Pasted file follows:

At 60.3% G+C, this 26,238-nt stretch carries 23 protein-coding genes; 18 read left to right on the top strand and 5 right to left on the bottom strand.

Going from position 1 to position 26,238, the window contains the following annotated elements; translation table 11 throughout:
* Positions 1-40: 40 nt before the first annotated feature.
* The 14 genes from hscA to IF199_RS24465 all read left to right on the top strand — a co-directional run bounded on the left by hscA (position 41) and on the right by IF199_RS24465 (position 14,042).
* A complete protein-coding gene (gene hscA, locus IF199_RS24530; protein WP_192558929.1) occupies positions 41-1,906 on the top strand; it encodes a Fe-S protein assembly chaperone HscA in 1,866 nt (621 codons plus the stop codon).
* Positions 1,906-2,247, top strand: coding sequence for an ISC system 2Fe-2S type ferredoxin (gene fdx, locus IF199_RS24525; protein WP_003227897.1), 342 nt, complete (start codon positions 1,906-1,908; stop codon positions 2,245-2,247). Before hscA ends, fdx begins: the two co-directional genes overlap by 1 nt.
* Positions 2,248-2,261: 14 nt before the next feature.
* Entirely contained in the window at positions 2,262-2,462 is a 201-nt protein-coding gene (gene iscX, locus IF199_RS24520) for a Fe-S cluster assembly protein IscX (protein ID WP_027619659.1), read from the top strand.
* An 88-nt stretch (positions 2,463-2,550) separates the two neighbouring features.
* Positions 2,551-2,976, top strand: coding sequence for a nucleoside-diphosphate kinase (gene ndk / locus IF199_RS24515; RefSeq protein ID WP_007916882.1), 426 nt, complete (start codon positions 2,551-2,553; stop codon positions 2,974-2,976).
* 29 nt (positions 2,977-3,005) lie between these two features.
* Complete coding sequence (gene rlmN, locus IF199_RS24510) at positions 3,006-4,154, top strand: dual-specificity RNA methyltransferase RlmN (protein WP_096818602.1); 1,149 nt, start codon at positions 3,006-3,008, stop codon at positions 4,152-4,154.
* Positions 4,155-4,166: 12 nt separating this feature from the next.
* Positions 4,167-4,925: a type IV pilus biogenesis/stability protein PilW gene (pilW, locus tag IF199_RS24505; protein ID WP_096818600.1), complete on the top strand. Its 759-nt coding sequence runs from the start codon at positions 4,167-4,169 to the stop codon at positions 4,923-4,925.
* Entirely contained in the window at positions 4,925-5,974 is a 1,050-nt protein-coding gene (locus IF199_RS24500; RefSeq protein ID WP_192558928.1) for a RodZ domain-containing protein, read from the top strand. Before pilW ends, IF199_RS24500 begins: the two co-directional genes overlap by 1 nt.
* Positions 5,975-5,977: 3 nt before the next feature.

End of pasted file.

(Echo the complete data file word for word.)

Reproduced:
At 60.3% G+C, this 26,238-nt stretch carries 23 protein-coding genes; 18 read left to right on the top strand and 5 right to left on the bottom strand.

Going from position 1 to position 26,238, the window contains the following annotated elements; translation table 11 throughout:
* Positions 1-40: 40 nt before the first annotated feature.
* The 14 genes from hscA to IF199_RS24465 all read left to right on the top strand — a co-directional run bounded on the left by hscA (position 41) and on the right by IF199_RS24465 (position 14,042).
* A complete protein-coding gene (gene hscA, locus IF199_RS24530; protein WP_192558929.1) occupies positions 41-1,906 on the top strand; it encodes a Fe-S protein assembly chaperone HscA in 1,866 nt (621 codons plus the stop codon).
* Positions 1,906-2,247, top strand: coding sequence for an ISC system 2Fe-2S type ferredoxin (gene fdx, locus IF199_RS24525; protein WP_003227897.1), 342 nt, complete (start codon positions 1,906-1,908; stop codon positions 2,245-2,247). Before hscA ends, fdx begins: the two co-directional genes overlap by 1 nt.
* Positions 2,248-2,261: 14 nt before the next feature.
* Entirely contained in the window at positions 2,262-2,462 is a 201-nt protein-coding gene (gene iscX, locus IF199_RS24520) for a Fe-S cluster assembly protein IscX (protein ID WP_027619659.1), read from the top strand.
* An 88-nt stretch (positions 2,463-2,550) separates the two neighbouring features.
* Positions 2,551-2,976, top strand: coding sequence for a nucleoside-diphosphate kinase (gene ndk / locus IF199_RS24515; RefSeq protein ID WP_007916882.1), 426 nt, complete (start codon positions 2,551-2,553; stop codon positions 2,974-2,976).
* 29 nt (positions 2,977-3,005) lie between these two features.
* Complete coding sequence (gene rlmN, locus IF199_RS24510) at positions 3,006-4,154, top strand: dual-specificity RNA methyltransferase RlmN (protein WP_096818602.1); 1,149 nt, start codon at positions 3,006-3,008, stop codon at positions 4,152-4,154.
* Positions 4,155-4,166: 12 nt separating this feature from the next.
* Positions 4,167-4,925: a type IV pilus biogenesis/stability protein PilW gene (pilW, locus tag IF199_RS24505; protein ID WP_096818600.1), complete on the top strand. Its 759-nt coding sequence runs from the start codon at positions 4,167-4,169 to the stop codon at positions 4,923-4,925.
* Entirely contained in the window at positions 4,925-5,974 is a 1,050-nt protein-coding gene (locus IF199_RS24500; RefSeq protein ID WP_192558928.1) for a RodZ domain-containing protein, read from the top strand. Before pilW ends, IF199_RS24500 begins: the two co-directional genes overlap by 1 nt.
* Positions 5,975-5,977: 3 nt before the next feature.